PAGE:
Low-wage workers with limited organizing power are some of the most probable victims of sexual harassment. Workers who struggle with poverty, lack of immigration status, and limited mobility in the labor market are the least likely to report workplace predators, and thus become their primary targets. CAWSV focuses not only on domestic workers but also on agricultural workers, undocumented workers, and other low-wage workers.

In a recent poll of 1,000 workers nationwide, one in five women respondents reported having been sexually harassed by a supervisor, but 68-70 percent did not report it. It is likely that the percentage of marginalized workers who don’t report is even higher.

The Training

The first training was held in October 2013. Through CAWSV, rape crisis advocates educate worker centers about the power-and-control dynamics that underpin acts of sexual violence. They walk organizers through the multitude of ways workers experience trauma, equipping them with information to combat victim-blaming stereotypes. They train organizers how to handle disclosures of sexual abuse.

In turn, worker center organizers share strategies for holding employers accountable for wrongdoing—strategies such as community mediation or campaigns targeting discriminatory workplaces. Labor organizers have also been instrumental in lobbying for legislation that would protect more workers against sexual violence, such as the Illinois Domestic Worker Bill of Rights campaign, which is currently in full swing.

Together, CAWSV folks have created an Illinois-specific legal guide for community organizers, covering existing laws that survivors of workplace sexual violence can use to vindicate their rights, like the Illinois Gender Violence Act, which provides all survivors of sexual assault with civil remedies against individual perpetrators.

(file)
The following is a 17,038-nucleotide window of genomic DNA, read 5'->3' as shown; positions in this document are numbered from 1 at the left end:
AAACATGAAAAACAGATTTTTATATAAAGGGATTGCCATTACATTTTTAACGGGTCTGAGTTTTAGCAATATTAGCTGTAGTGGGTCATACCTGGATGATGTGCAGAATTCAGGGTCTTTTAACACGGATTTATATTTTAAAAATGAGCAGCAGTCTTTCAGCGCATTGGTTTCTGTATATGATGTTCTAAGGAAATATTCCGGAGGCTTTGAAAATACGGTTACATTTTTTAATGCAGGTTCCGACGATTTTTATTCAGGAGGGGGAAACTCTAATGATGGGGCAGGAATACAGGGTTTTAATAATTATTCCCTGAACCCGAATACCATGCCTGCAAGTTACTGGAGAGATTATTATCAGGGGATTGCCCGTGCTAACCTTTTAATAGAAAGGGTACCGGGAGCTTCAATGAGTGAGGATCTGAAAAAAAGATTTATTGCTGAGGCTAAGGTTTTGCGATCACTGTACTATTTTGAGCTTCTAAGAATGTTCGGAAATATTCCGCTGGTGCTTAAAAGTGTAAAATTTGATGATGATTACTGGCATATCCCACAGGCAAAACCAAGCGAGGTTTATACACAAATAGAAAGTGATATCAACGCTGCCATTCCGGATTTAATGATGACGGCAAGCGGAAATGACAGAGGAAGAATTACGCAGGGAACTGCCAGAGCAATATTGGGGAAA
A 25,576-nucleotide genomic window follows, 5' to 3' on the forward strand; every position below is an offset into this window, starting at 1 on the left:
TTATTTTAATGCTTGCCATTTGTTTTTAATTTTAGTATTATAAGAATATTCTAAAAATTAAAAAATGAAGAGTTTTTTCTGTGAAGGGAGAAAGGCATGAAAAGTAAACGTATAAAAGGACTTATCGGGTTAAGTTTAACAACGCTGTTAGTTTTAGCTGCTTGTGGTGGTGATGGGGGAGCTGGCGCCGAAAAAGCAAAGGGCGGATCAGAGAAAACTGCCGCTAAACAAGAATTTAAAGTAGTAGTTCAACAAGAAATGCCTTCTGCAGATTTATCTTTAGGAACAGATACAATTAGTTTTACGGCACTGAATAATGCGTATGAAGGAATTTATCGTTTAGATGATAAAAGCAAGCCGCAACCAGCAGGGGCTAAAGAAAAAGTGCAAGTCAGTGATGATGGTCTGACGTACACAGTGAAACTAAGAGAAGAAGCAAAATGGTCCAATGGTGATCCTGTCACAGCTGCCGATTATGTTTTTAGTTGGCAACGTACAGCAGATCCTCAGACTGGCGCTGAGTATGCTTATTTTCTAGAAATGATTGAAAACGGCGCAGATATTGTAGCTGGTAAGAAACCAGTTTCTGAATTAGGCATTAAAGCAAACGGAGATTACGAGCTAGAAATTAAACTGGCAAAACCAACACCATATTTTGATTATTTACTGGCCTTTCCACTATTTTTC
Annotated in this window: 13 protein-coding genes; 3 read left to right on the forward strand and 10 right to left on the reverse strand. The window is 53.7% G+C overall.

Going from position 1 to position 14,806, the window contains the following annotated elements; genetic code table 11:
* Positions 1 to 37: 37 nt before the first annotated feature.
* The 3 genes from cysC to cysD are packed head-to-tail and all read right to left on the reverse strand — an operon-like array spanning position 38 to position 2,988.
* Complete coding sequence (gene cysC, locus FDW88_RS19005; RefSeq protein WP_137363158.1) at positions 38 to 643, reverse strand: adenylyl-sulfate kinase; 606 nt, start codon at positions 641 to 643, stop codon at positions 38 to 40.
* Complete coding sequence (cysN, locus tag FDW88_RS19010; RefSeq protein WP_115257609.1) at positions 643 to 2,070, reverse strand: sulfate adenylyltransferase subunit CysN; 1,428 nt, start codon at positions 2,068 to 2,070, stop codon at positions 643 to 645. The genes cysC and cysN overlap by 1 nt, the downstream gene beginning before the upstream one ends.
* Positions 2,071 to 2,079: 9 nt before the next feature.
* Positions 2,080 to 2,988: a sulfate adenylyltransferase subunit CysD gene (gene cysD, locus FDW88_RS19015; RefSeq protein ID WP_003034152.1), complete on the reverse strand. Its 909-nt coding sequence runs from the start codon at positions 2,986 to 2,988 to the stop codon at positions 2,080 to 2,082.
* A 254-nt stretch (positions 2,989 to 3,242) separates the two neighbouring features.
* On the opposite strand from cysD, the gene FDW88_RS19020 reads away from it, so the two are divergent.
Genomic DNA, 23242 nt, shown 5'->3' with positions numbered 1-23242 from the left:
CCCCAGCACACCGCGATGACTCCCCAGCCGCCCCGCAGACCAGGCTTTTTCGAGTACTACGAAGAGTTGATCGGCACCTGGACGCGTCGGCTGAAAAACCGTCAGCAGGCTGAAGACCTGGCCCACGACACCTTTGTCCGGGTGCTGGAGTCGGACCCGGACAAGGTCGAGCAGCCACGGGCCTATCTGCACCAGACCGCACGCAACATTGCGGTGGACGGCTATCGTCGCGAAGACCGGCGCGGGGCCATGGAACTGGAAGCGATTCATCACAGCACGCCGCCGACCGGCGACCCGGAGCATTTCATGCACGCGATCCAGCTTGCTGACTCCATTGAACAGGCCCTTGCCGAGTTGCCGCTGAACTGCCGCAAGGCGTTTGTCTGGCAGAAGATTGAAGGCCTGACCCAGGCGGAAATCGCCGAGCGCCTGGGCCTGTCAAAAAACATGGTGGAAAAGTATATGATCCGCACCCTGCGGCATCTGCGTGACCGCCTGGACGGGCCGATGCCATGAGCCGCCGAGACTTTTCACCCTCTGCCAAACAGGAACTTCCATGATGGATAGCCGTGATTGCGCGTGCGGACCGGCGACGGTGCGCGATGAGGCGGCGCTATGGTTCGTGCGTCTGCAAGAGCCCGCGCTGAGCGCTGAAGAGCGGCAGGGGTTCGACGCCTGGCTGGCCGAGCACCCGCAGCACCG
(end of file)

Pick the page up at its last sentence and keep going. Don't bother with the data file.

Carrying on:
They have also put together a 40-page community education curriculum to equip workers at different knowledge levels about sexual violence. One module teaches workers how to safely confront, document, and report abuse. Another module focuses on bystander intervention, which trains allies how to safely show their solidarity with co-workers. The curriculum borrows popular education exercises from both the labor rights and anti-rape movements.

Unions Beginning to Join

While CAWSV is mostly composed of worker centers, unions have begun to get involved, too. Representatives from the United Food and Commercial Workers and the Workers Organizing Committee of Chicago/Fight for Fifteen campaign (which is agitating among food and retail workers for a higher minimum wage and paid sick days) attended the launch of the curriculum and gave thoughtful feedback.

Unions have been successful in the past in publicizing workplace sexual violence. Notably, in the aftermath of the Dominique Strauss-Kahn sexual assault investigation in 2011, the hotel workers union UNITE HERE took the opportunity to highlight how pervasive this problem is in that industry, organizing speak-outs in eight cities. Hotel workers have fought to be allowed to work in pairs, prop doors open when working alone, and wear pants instead of skirts.

Unions could benefit from building stronger ties with rape crisis centers, to give members access to greater resources for reporting rape and assault at work. Since workers are often afraid to report, and since sexual victimization can have devastating emotional and economic effects, the support of a group—such as one’s union, worker center, or a community-supported speak-out—can be a huge help to a survivor.

And coalitions like CAWSV could benefit from partnerships with unions, who bring hard-won political capital and the united power of their members. Together we’re a force strong enough to eradicate the shame faced by survivors of workplace sexual violence—and to bring such violence to an end.

Sheerine Alemzadeh is a co-founder of the Coalition Against Workplace Sexual Violence and an attorney at the Chicago Alliance Against Sexual Exploitation. For more information on the curriculum, contact her at sa[at]caase[dot]org.

The April 4-6 Labor Notes Conference in Chicago will feature a workshop on sexual harassment, and a women's caucus hosted by low-wage workers.